Respectability politics makes us comfortable. It hoists us up on our high horses, and takes away our responsibility for the way we treat other people. It puts the burden on the marginalized person to adjust their appearance or behavior to earn respect from the majority.
There are rules, spoken and unspoken, meant to govern the behavior and presentation of people. They are not relative or flexible, but wide-sweeping and stem from colonialism, privilege and whiteness. It forces conformity, erases culture, and alters the path of a people. Many of us like to think of ourselves as progressive and liberal, but frequently exercise respectability politics for reasons we may not understand which are rooted in racism, sexism, homophobia, etc.
Over the past few years, feminism has grown in popularity, and this has led the media to put the spotlight on it to sell magazines, get clicks, and earn likes and shares. The media’s interest is not in spreading the message of feminism, but to sensationalize it by putting celebrities on the spot to see what they will say in response to bait questions.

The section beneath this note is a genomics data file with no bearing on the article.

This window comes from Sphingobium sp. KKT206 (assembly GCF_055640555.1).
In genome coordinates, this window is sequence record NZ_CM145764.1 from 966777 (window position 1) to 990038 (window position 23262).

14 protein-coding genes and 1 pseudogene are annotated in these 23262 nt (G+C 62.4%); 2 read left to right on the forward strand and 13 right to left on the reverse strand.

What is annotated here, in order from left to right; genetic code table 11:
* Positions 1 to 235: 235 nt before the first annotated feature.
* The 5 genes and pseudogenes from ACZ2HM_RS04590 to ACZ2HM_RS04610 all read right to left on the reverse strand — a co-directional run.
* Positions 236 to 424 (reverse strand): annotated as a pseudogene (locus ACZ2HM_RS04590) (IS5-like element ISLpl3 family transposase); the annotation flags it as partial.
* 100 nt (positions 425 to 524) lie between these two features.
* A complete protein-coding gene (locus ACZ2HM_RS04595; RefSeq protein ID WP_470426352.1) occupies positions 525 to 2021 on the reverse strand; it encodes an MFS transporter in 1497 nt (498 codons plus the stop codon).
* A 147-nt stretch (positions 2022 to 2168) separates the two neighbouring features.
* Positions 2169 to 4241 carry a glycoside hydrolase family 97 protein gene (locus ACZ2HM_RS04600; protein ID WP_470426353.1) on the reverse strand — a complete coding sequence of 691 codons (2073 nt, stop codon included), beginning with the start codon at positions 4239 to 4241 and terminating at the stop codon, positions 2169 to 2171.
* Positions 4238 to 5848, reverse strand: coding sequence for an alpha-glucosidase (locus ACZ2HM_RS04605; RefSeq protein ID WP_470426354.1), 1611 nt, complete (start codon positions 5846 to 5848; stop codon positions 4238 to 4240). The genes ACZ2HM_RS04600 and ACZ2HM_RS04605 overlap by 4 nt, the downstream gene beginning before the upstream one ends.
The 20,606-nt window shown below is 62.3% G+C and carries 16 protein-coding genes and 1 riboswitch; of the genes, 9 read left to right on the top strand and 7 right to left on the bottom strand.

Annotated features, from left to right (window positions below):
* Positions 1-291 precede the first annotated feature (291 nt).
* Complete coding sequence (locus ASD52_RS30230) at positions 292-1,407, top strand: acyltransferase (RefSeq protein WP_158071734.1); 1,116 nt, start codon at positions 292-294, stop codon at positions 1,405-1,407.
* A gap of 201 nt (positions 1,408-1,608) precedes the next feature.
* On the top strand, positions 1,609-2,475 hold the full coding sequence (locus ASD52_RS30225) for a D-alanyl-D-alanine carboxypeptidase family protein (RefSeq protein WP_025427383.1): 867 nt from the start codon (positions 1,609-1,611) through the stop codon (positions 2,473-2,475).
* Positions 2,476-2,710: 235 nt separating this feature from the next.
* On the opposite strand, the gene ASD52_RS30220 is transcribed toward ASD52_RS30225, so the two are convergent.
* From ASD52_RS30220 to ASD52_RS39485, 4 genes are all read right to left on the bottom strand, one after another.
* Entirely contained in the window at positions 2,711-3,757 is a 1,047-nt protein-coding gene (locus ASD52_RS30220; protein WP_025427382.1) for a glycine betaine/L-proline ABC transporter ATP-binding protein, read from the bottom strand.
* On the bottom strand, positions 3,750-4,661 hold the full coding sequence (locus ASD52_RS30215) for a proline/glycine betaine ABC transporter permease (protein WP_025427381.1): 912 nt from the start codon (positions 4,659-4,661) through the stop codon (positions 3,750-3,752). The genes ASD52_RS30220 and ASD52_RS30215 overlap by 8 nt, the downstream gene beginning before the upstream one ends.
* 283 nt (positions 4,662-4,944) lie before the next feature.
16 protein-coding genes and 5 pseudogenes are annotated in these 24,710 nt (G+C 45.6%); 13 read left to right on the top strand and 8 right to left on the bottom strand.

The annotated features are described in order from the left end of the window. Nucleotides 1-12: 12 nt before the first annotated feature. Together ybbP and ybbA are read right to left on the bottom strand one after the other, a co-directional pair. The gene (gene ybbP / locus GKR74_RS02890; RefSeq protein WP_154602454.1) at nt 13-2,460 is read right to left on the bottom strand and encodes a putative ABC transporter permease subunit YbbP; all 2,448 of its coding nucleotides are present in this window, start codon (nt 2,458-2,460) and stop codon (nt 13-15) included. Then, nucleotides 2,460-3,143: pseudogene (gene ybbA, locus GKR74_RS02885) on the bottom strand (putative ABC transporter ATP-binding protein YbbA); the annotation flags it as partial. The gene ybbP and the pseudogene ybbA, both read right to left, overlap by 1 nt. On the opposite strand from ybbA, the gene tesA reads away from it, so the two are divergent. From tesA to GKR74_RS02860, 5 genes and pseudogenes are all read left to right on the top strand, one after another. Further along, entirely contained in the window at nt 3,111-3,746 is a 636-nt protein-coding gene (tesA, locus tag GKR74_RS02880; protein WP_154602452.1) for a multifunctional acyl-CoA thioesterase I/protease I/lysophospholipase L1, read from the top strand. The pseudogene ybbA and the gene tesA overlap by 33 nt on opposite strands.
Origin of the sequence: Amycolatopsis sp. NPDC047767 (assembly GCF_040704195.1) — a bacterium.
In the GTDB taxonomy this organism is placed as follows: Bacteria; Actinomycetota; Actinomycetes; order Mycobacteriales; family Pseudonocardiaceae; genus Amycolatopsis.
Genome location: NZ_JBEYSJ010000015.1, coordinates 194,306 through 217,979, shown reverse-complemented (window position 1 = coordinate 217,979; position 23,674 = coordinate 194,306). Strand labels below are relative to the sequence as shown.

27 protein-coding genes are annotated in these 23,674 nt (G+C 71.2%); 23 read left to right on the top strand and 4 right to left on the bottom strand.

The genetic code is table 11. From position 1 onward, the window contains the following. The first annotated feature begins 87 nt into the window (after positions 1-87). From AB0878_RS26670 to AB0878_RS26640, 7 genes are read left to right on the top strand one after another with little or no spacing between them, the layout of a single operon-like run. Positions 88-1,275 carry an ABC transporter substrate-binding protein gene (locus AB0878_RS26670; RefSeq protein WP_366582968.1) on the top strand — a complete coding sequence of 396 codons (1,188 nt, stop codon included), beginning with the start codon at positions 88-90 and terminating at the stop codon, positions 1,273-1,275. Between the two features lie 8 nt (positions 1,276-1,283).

Alicia Wallace is a women's rights activist, public educator, and cultural critic from Nassau, Bahamas. She is a non-profit consultant and movement builder, and has worked with organizations in Canada, USA, UK, and The Bahamas focused on issues ranging from homelessness to sexual and reproductive rights. She wears an intersectional feminist lens and enjoys learning, sharing ideas, harnessing the power of people, asking questions, and creating solutions. She makes time for cycling, running, cooking, baking, reading, writing, eating cupcakes, and having tea. She tweets as @_AliciaAudrey.